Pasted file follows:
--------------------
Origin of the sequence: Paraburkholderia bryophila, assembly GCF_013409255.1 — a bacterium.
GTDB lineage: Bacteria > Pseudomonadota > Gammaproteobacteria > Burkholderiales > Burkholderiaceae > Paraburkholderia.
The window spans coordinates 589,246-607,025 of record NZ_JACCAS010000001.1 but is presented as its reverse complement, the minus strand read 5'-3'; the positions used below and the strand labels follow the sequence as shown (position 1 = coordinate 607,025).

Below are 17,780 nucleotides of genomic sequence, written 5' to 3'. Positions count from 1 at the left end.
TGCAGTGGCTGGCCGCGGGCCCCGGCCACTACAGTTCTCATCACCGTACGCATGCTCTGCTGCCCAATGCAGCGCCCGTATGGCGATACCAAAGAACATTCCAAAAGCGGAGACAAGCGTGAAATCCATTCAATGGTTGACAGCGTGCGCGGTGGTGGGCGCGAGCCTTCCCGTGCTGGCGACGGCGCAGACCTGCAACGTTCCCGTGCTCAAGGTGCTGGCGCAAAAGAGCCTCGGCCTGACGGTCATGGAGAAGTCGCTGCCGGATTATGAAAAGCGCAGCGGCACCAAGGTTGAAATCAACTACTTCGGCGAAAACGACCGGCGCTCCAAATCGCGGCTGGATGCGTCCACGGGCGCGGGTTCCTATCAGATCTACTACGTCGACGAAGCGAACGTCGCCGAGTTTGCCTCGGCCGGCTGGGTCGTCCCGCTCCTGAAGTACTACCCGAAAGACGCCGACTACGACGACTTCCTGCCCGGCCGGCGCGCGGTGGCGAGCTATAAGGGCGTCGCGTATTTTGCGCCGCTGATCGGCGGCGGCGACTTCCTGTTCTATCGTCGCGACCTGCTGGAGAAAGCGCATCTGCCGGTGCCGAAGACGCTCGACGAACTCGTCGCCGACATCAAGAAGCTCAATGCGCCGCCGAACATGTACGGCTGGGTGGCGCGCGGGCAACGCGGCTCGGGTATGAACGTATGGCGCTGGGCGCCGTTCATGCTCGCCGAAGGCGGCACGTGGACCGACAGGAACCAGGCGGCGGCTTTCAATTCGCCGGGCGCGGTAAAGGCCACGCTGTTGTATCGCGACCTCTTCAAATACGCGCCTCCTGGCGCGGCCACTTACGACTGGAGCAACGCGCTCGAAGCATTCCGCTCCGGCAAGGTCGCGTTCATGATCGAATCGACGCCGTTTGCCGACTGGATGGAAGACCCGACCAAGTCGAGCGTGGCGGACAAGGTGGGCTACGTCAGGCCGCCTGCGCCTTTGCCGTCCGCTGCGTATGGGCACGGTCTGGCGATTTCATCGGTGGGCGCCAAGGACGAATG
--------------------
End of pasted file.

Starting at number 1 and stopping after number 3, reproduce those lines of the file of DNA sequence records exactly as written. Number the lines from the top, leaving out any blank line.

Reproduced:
Origin of the sequence: Paraburkholderia bryophila, assembly GCF_013409255.1 — a bacterium.
GTDB lineage: Bacteria > Pseudomonadota > Gammaproteobacteria > Burkholderiales > Burkholderiaceae > Paraburkholderia.
The window spans coordinates 589,246-607,025 of record NZ_JACCAS010000001.1 but is presented as its reverse complement, the minus strand read 5'-3'; the positions used below and the strand labels follow the sequence as shown (position 1 = coordinate 607,025).